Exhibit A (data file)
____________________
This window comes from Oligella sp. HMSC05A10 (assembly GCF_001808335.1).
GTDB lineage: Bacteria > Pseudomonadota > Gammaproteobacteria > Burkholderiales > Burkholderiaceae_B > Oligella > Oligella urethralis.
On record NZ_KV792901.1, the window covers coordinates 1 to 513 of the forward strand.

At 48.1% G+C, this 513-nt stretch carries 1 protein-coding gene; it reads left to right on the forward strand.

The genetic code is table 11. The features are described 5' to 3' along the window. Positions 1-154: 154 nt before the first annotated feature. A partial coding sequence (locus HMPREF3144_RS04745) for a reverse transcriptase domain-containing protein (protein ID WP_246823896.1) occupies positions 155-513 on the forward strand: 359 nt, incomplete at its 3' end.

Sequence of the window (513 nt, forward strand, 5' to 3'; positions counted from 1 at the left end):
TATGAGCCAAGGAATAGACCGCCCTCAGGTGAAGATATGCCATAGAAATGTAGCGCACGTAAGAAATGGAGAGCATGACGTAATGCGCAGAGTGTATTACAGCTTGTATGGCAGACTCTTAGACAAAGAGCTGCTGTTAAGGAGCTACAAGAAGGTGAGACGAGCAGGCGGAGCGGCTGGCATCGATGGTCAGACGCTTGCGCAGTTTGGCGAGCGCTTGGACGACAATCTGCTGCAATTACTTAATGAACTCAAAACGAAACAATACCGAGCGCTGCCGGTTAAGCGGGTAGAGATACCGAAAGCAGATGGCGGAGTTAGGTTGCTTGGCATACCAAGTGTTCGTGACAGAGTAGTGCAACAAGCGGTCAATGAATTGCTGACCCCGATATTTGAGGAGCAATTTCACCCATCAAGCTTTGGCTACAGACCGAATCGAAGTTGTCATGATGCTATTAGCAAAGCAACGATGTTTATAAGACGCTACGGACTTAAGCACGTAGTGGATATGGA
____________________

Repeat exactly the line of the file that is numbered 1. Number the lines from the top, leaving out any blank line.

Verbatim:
This window comes from Oligella sp. HMSC05A10 (assembly GCF_001808335.1).